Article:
Data_Sheet_1_Cone Photoreceptor Degeneration and Neuroinflammation in the Zebrafish Bardet-Biedl Syndrome 2 (bbs2) Mutant Does Not Lead to Retinal Regeneration.docx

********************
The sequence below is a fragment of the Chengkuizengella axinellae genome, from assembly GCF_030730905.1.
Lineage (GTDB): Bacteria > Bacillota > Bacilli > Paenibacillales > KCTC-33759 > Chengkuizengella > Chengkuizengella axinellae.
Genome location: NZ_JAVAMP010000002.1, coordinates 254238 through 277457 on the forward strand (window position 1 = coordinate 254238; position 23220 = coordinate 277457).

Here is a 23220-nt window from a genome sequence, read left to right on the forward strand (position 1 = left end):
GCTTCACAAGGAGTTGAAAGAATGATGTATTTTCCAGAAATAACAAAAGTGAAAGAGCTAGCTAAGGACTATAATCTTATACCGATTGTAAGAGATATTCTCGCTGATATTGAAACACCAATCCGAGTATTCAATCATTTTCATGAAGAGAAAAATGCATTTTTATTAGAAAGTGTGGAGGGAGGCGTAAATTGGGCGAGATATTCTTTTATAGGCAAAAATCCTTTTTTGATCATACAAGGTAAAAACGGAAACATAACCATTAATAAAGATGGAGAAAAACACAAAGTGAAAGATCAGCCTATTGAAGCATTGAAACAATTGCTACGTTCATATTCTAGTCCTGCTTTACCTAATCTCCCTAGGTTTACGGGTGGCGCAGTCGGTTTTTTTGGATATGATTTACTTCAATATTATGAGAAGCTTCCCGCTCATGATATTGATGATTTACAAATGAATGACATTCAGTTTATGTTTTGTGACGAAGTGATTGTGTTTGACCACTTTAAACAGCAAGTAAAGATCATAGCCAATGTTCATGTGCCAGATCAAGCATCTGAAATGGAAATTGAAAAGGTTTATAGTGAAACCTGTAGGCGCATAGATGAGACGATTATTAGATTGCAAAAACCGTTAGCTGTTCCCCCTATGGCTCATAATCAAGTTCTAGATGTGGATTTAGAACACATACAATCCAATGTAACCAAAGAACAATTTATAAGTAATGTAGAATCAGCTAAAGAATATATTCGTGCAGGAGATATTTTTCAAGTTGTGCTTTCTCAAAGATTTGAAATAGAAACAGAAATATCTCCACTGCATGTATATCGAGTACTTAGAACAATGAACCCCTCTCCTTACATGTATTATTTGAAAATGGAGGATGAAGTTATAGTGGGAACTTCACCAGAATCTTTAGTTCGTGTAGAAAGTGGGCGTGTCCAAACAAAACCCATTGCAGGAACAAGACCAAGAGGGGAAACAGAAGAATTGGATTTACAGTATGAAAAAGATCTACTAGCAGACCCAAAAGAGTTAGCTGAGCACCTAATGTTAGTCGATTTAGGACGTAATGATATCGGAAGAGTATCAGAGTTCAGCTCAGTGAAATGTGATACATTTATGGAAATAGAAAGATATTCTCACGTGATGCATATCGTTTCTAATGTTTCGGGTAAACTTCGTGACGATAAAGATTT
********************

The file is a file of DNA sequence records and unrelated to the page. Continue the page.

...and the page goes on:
Bardet-Biedl syndrome (BBS) is a heterogeneous and pleiotropic autosomal recessive disorder characterized by obesity, retinal degeneration, polydactyly, renal dysfunction, and mental retardation. BBS results from defects in primary and sensory cilia. Mutations in 21 genes have been linked to BBS and proteins encoded by 8 of these genes form a multiprotein complex termed the BBSome. Mutations in BBS2, a component of the BBSome, result in BBS as well as non-syndromic retinal degeneration in humans and rod degeneration in mice, but the role of BBS2 in cone photoreceptor survival is not clear. We used zebrafish bbs2–/– mutants to better understand how loss of bbs2 leads to photoreceptor degeneration. Zebrafish bbs2–/– mutants exhibited impaired visual function as larvae and adult zebrafish underwent progressive cone photoreceptor degeneration. Cone degeneration was accompanied by increased numbers of activated microglia, indicating an inflammatory response. Zebrafish exhibit a robust ability to regenerate lost photoreceptors following retinal damage, yet cone degeneration and inflammation was insufficient to trigger robust Müller cell proliferation. In contrast, high intensity light damage stimulated Müller cell proliferation and photoreceptor regeneration in both wild-type and bbs2–/– mutants, although the bbs2–/– mutants could only restore cones to pre-damaged densities. In summary, these findings suggest that cone degeneration leads to an inflammatory response in the retina and that BBS2 is necessary for cone survival. The zebrafish bbs2 mutant also represents an ideal model to identify mechanisms that will enhance retinal regeneration in degenerating diseases.
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